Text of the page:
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Early morning on Pismo Beach brings out the surfers with their colorful boards. They protect themselves from the icy Pacific Ocean with wet suits. As far as I can remember, the locals living in the area around Oceano, Grover City and Pismo have always enjoyed surfing. Usually there is enough wave action along this area of the coast to provide a good time for the casual surfer. The Beach Blanket movies starring Annette Funicello and Frankie Avalon were immensely popular in the early 60’s decade. I remember tagging along with my best friend when her oldest brother was forced by their mother to take us along with him and his friends as they surfed. I don’t know how good they were; my friend and I were about eight and we spent our time there getting sunburned and playing near the shore.

Despite the early hour Pismo beach usually has plenty of visitors, Families are setting up shade canopies for the day, couples are enjoying a morning walk, and children are already braving the cold water to splash in the waves. Pismo is a ‘doggy” town. There are always plenty of canine citizens being taken for walks along the beaches by their human friends. As a child, I spent a lot of time playing in the water either while my father surf fished or dug or clams. Since both of these things are not allowed near the touristy area off the Pier, we usually did our thing further down the shore where overhead casting from fishing lines couldn’t endanger beachcombers walking on the shore. The Pismo Clam of course is now on the forbidden list.  A great deal of this can be attributed to the fact that the clam is a favorite food of sea otters, which are now on the protected list (in case you didn’t know putting a species on this list sometimes also includes the food they eat). When I was a child, there was also an outbreak of domoic acid poisoning, also known as amnesic shellfish poisoning in the local clam population, which led to the banning of harvesting not only the Pismo Clam but the local razor clams as well.

The history of people at Pismo Beach starts at least 9,000 years ago with the Chumash Indians, who referred to the area as a place to find pismu, or tar. The Pismo Beach region has an interesting history going back in time to 1769, when Don Gaspar de Portola and parties camped in the area. According to the diary of Costanso, a member of the Portola party, "The party continued over the sand dunes and then descended to the beach, along which they walked for several miles before camping for the night. Near their camping place was an Indian village of some forty people." Undoubtedly, the beach walked upon by the Portola party was that known today as Pismo Beach. The 1900s were wild times in Pismo Beach. Pismo was noted for having many saloons, along with several notorious brothels. Besides the hotels, 0ther amusement type businesses offered a variety of entertainment, including a skating rink, a bowling alley, and a dance hall. The property directly south of Shell Beach now known as Dinosaur Caves, was the site of an amusement park, with a giant cement dinosaur to gather attention. H. Douglas Brown started building the dinosaur in 1948 and was stopped by local opposition. The headless dinosaur remained a local landmark until it was torn down in the late 1950s. Pismo Beach was also known as a place to find booze during the Prohibition Era.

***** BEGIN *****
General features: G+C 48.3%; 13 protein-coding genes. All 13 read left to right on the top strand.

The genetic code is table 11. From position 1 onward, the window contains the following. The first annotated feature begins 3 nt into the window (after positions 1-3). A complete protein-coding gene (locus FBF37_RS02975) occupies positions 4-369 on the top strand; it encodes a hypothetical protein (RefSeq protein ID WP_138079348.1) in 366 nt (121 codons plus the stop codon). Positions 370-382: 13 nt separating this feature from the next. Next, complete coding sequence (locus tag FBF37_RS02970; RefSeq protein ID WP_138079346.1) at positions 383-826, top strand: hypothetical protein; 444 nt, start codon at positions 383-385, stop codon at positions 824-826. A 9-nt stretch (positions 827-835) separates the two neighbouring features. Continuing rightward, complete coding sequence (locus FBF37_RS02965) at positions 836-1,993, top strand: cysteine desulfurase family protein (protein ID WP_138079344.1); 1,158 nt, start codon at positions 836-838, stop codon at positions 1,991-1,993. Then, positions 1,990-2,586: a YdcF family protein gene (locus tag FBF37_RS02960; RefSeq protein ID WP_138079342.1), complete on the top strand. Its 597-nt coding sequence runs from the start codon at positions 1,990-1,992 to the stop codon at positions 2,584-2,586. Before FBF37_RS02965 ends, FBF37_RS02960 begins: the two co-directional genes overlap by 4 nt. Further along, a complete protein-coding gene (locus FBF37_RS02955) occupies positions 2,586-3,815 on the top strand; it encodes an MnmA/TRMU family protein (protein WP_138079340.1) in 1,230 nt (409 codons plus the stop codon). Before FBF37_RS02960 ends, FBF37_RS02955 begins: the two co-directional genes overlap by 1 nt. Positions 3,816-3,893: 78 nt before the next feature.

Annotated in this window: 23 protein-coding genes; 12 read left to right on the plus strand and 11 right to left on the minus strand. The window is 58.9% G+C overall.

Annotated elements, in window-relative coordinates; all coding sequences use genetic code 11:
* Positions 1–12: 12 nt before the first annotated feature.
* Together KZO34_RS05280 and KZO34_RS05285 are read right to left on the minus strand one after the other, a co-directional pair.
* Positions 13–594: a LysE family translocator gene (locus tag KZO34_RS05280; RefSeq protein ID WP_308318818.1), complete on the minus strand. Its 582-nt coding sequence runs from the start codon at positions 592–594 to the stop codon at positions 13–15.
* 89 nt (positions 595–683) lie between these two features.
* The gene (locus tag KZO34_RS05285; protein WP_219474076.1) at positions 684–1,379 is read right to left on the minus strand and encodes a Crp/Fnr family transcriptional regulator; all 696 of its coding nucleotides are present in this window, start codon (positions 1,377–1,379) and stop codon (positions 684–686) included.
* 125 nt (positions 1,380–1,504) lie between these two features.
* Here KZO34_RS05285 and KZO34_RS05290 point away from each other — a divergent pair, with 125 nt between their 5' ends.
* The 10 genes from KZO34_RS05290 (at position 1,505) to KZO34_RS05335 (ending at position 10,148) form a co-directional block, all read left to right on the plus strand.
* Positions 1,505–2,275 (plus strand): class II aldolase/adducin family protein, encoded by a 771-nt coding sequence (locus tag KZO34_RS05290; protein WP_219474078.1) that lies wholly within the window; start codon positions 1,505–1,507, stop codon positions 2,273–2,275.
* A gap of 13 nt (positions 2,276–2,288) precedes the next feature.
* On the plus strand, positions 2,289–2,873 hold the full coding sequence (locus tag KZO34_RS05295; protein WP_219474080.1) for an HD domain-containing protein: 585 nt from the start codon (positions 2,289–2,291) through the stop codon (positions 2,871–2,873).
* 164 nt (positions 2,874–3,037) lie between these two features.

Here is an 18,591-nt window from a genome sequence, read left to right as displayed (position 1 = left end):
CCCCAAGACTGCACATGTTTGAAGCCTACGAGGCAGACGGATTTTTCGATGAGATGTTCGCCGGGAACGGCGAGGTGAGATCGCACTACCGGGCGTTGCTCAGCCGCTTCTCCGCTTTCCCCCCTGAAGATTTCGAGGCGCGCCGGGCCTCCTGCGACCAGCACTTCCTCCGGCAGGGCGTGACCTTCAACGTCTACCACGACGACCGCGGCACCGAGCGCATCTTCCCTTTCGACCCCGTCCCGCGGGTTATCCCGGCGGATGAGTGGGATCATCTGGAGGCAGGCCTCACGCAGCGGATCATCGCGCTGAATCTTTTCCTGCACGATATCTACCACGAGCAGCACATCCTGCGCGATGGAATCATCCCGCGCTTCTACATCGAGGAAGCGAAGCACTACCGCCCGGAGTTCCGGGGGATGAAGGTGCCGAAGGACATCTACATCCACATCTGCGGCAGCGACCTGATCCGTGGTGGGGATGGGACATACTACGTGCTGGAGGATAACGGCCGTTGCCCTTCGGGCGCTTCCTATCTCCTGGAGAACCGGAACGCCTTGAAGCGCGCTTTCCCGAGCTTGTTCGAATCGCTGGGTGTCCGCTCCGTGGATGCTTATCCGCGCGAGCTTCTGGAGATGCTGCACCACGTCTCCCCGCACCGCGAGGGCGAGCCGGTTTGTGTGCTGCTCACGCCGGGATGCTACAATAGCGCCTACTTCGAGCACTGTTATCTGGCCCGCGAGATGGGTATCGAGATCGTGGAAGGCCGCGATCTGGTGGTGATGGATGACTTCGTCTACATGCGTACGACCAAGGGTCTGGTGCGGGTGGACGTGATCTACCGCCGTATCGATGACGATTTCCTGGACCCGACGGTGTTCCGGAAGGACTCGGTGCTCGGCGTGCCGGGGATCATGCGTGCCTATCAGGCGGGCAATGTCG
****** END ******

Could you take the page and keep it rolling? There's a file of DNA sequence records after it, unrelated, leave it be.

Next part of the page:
I have always found boats and ships fascinating. I took the photo for this painting when my husband and I attended the annual Pool Industry Expo (PIE) show some years ago. When I was a child, we lived in the Pismo area and I spend many days with my father on the Pismo Pier or on the shore. I have always loved watching the boats move in and out. Monterey Bay has a long history of being a safe haven for ships. As early as 1602, ships carrying elegant goods from the Manilla islands used the harbor. In 1870, a commercial wharf was built for regular passenger and freight service. Around 1913, commercial fishing industries began using it. It is now the largest marine sanctuary in the world and provides access to a variety of recreational activities.

A private or public Marina however is very different from a commercial Port, although both are usually located in a harbor. Harbors are bodies of water where ships, boats and barges can seek shelter from stormy weather, or are stored for future use. Natural harbors are usually found in bays, estuaries, and river mouths. A good harbor occurs where land and water come together and protect ships from wind and waves as they enter and dock. Harbors can also be built from jetties and causeways as well. Harbors can be natural or artificial. An artificial harbor usually has intentionally fashioned breakwaters, sea walls, or jetties, or they can be made by dredging.